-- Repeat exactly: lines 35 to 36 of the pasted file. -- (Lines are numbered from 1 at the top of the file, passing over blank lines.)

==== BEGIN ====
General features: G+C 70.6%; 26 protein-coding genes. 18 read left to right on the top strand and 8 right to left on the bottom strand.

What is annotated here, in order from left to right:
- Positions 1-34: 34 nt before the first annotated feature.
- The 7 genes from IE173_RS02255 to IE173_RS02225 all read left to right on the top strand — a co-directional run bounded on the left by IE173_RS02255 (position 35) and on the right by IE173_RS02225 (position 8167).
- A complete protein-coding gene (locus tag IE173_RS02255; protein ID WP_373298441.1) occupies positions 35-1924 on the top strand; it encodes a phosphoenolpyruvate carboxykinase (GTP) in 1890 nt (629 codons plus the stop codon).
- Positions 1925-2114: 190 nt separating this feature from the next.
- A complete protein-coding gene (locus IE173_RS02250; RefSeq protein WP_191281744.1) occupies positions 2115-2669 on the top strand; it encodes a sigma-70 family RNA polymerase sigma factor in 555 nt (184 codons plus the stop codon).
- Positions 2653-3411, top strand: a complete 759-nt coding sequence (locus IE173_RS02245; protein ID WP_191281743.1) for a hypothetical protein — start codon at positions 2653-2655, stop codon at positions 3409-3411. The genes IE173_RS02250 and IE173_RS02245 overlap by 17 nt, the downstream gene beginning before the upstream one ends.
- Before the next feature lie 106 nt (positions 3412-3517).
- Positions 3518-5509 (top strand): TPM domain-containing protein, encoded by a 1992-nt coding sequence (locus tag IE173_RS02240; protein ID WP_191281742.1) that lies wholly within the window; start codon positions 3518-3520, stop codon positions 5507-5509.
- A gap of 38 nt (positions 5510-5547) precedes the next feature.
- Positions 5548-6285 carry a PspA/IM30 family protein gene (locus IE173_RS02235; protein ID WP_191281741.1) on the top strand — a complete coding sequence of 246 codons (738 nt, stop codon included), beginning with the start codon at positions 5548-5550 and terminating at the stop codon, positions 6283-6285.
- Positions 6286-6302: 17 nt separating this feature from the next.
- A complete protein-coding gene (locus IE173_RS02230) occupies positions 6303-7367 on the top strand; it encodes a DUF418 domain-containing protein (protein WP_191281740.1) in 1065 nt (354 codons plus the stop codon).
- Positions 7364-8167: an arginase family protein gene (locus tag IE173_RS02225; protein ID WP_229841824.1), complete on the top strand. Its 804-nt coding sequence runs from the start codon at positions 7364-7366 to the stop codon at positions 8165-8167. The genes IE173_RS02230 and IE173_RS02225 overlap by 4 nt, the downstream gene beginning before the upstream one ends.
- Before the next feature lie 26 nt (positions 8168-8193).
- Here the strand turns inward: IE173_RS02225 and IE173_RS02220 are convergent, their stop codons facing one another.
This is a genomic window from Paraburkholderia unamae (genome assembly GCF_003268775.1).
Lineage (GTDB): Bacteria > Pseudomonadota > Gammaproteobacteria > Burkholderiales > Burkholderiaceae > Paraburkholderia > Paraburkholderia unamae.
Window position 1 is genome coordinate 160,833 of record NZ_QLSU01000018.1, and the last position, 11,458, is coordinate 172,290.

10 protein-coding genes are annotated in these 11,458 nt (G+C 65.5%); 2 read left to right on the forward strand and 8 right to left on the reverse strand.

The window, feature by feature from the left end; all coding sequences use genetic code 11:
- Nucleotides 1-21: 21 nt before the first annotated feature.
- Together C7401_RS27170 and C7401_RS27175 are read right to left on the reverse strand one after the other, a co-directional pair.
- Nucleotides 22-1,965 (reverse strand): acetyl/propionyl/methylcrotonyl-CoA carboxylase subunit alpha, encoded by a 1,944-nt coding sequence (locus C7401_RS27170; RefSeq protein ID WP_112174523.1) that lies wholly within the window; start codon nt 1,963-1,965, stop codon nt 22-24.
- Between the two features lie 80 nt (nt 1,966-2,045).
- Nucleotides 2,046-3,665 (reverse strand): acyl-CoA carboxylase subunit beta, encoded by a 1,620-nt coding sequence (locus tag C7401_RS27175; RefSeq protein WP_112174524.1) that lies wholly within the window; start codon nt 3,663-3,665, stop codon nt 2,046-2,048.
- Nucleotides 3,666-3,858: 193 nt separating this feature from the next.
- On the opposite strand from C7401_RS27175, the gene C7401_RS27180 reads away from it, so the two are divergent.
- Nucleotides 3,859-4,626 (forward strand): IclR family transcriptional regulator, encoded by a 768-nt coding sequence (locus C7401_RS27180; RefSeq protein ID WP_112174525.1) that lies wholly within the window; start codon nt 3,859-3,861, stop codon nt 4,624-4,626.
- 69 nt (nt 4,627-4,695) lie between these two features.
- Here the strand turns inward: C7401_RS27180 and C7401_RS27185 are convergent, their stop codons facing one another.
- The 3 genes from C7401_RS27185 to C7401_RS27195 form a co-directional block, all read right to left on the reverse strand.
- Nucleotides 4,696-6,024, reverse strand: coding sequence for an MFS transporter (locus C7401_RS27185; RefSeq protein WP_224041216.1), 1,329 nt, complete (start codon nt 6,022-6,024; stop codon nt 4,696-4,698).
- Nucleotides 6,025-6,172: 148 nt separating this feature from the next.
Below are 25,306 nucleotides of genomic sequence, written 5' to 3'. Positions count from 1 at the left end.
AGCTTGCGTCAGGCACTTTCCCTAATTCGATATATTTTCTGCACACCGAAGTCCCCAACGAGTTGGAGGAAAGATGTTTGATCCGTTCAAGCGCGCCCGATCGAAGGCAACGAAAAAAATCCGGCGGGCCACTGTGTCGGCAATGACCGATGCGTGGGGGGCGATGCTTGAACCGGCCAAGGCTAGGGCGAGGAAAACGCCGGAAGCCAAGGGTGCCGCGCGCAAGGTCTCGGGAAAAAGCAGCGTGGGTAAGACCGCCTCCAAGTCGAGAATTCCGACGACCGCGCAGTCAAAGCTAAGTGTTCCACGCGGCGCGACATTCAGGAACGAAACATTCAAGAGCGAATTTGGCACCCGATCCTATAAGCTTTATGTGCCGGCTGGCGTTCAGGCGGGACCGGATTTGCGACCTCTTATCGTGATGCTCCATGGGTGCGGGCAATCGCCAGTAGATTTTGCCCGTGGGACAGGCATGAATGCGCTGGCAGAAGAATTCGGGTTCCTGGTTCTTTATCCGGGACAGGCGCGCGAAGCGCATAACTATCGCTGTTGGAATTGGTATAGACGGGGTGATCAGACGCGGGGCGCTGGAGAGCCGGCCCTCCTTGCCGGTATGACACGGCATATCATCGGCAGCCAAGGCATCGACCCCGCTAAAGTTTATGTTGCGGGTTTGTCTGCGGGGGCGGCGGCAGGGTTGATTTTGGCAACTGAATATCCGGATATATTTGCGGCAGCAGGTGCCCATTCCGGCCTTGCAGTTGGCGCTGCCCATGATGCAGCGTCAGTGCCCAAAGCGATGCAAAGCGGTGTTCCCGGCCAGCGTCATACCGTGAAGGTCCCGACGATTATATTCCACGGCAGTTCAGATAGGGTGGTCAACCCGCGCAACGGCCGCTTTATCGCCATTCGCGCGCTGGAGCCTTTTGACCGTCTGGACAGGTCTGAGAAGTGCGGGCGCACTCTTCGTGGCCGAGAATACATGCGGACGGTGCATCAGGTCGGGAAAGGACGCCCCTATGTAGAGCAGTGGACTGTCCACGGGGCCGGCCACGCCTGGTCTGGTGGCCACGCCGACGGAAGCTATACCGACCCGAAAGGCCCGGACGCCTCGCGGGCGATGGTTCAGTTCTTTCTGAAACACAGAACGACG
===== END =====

- Nucleotides 6,025-6,172: 148 nt separating this feature from the next.
Below are 25,306 nucleotides of genomic sequence, written 5' to 3'. Positions count from 1 at the left end.